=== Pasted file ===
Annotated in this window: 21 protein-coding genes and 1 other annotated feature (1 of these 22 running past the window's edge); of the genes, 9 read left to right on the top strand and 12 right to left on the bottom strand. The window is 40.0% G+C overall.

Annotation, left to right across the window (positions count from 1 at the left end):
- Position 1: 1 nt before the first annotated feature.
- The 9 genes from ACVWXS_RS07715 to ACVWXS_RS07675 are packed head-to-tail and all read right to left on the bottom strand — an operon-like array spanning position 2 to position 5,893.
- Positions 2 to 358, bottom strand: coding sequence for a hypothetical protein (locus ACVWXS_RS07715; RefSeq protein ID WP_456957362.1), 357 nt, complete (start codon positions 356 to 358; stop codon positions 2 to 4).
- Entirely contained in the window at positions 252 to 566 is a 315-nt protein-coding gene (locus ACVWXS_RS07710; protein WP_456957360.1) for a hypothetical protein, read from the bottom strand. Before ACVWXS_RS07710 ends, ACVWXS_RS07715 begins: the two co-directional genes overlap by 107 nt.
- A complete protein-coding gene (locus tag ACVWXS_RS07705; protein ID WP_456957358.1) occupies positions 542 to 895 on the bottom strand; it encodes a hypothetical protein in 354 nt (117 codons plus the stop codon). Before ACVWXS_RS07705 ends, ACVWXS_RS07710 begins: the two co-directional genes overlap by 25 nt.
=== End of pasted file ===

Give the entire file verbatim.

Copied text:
Annotated in this window: 21 protein-coding genes and 1 other annotated feature (1 of these 22 running past the window's edge); of the genes, 9 read left to right on the top strand and 12 right to left on the bottom strand. The window is 40.0% G+C overall.

Annotation, left to right across the window (positions count from 1 at the left end):
- Position 1: 1 nt before the first annotated feature.
- The 9 genes from ACVWXS_RS07715 to ACVWXS_RS07675 are packed head-to-tail and all read right to left on the bottom strand — an operon-like array spanning position 2 to position 5,893.
- Positions 2 to 358, bottom strand: coding sequence for a hypothetical protein (locus ACVWXS_RS07715; RefSeq protein ID WP_456957362.1), 357 nt, complete (start codon positions 356 to 358; stop codon positions 2 to 4).
- Entirely contained in the window at positions 252 to 566 is a 315-nt protein-coding gene (locus ACVWXS_RS07710; protein WP_456957360.1) for a hypothetical protein, read from the bottom strand. Before ACVWXS_RS07710 ends, ACVWXS_RS07715 begins: the two co-directional genes overlap by 107 nt.
- A complete protein-coding gene (locus tag ACVWXS_RS07705; protein ID WP_456957358.1) occupies positions 542 to 895 on the bottom strand; it encodes a hypothetical protein in 354 nt (117 codons plus the stop codon). Before ACVWXS_RS07705 ends, ACVWXS_RS07710 begins: the two co-directional genes overlap by 25 nt.